• Creatively Asian

Bao: A Bite-Size Love Story

That sensation of when you see something so cute you could just eat it up”, is what Chinese-Canadian Domee Shi tried to encapsulate in her 8-minute Pixar short titled Bao. Spoiler alert, she did, and she did so wonderfully. Bao, currently available on Disney Plus and other streaming platforms is a story of a mother suffering from empty-nest syndrome who receives an unforeseen second chance at maternity when she makes a baozi (steamed bun filled with meat and vegetables) that comes to life. On paper this story may sound a little eccentric, but conveys commentary on complex topics, like parenthood, interratial dating, coming of age, generational differences, and minority life through an anthropomorphic dumpling while illuminatingly displaying Chinese culture for millions to observe.



This brief but mighty film chronicles many trademark Chinese traditions, like visiting the Asian market and bakery, not wearing shoes inside the house, making noodles, tai chi, and of course filling dumplings. We see the reinstated mother take public transit through Chinatown as well as inside her home, with kitchen shelves adorned with typical Asian spices and condiments, Cantonese soap operas on the TV, her son snacking on shrimp crackers, a rice cooker in the background, tin foil covering the stove burners, toilet paper on the dining room table doubling as napkins, and walls that showcase calligraphy. It's important to point out these elements, as they are rarely displayed in mainstream performing arts.


All of these elements portrayed so truthfully and consicefully are due to 31 year old Domee Shi, the director and writer who based the story on her own experiences growing up as a single child in Toronto in a family of Chinese immigrants. She broke barriers not only as the first female Pixar short director, but as one of the youngest and one of the few people of color too. Bao is not only extraordinary for its endearing storytelling, but for its all Asian cast, mostly Asian off-screen production team, and brilliant original score by Toby Chu, which, in the vein of Chinese culture removes the need for dialogue allowing the actions to literally be louder than words. The animators drew aesthetic inspiration from My Neighbors the Yamadas, a film Shi watched as a kid and technical inspiration from Shi’s mother herself, who was flown out to make dumplings for the illustrators to examine and replicate for the opening scene. Shi also took the team to dumpling-making classes, restaurants, and encouraged independent consumption of Chinese animation to provide a product that was truly authentic. Through those experiences and this Asian story told by Asian people themselves, cultural specificity and delightful nuances like the facial hair on the baozi son being sesame seeds, and the well-fit dual meaning of “treasure” and “something precious” to the title are a result.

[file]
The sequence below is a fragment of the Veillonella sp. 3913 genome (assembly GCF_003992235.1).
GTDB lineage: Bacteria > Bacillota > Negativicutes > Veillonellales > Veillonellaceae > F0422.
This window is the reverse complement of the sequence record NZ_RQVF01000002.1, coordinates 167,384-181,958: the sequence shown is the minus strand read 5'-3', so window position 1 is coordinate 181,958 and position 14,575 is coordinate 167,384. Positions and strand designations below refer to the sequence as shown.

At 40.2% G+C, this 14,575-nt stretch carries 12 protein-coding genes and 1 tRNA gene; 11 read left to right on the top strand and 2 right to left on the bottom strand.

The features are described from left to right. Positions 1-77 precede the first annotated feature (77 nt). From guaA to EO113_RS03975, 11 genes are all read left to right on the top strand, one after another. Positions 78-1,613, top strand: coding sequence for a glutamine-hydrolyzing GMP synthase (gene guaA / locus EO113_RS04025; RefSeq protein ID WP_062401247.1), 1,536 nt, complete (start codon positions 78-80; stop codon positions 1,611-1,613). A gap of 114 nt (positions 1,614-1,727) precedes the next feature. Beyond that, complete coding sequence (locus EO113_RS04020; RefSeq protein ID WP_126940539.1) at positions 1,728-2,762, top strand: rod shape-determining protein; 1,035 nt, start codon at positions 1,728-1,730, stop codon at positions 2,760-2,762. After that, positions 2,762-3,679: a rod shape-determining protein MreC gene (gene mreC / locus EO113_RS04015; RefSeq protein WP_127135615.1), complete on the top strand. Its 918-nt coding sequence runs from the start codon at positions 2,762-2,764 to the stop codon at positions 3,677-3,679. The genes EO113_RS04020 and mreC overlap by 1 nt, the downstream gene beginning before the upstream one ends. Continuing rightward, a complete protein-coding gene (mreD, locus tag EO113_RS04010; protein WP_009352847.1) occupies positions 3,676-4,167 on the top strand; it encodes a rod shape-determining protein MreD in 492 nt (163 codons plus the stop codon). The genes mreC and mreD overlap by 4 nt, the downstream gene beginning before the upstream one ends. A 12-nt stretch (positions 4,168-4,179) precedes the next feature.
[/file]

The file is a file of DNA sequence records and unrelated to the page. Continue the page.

Originally premiered at the Tribeca Film Festival and later widely released before 2018’s Incredibles 2, Bao has taken countless viewers into the home of a Chinese immigrant family. Bao garnered more than civilian support as well, it won many critic accolades and the Oscar for Best Animated Short Film at the 91st Academy Awards, an incredible feat in the often eurocentric, white dominated ceremony.


Its unique narrative highlights so many aspects of an otherwise mostly untold culture and

subverts expectations and stereotypes with lessons. From the mother’s perspective, loving someone sometimes means letting them go and from the son’s point of view, comes knowledge of appreciating one’s culture. They both learn about change, and the fundamental things that hold them together despite it. Bao’s Asian audience can appreciate the many aforementioned cultural elements and the importance of representation, while non-Asian viewers can relate to the universal truths of Bao’s allegorical expression. Those of growing up, reconciling with one’s culture, the occasional smothering by a parent, and love for dumplings. If you haven’t had the pleasure of watching it, do so soon!


Bao is a story of Chinese culture, of maturation, of leaving the nest, of being left in the nest, of the significance of cultural food, of motherhood, and most of all, love. When you watch Bao, you probably won’t get what you initially bargain or expect. Whether the reaction is tears, laughter, contemplation, or a combination of them all, it is an effect of the immense, complicated, intense, robust love demonstrated through Shi’s phenomenal characterization, remarkable music, spectacular plot, and marvelous settings in the tiniest of packages.

Now that I’ve reminded (or introduced) this heartwarming story, I issue a formal prompt to support your locally owned dimsum restaurant; or, if you’re feeling adventurous, follow the link below to Domee Shi’s own family recipe, doing both of course, with love as the main ingredient.


Written by Meghan Wicktor and Edited by Pooja Manjakandy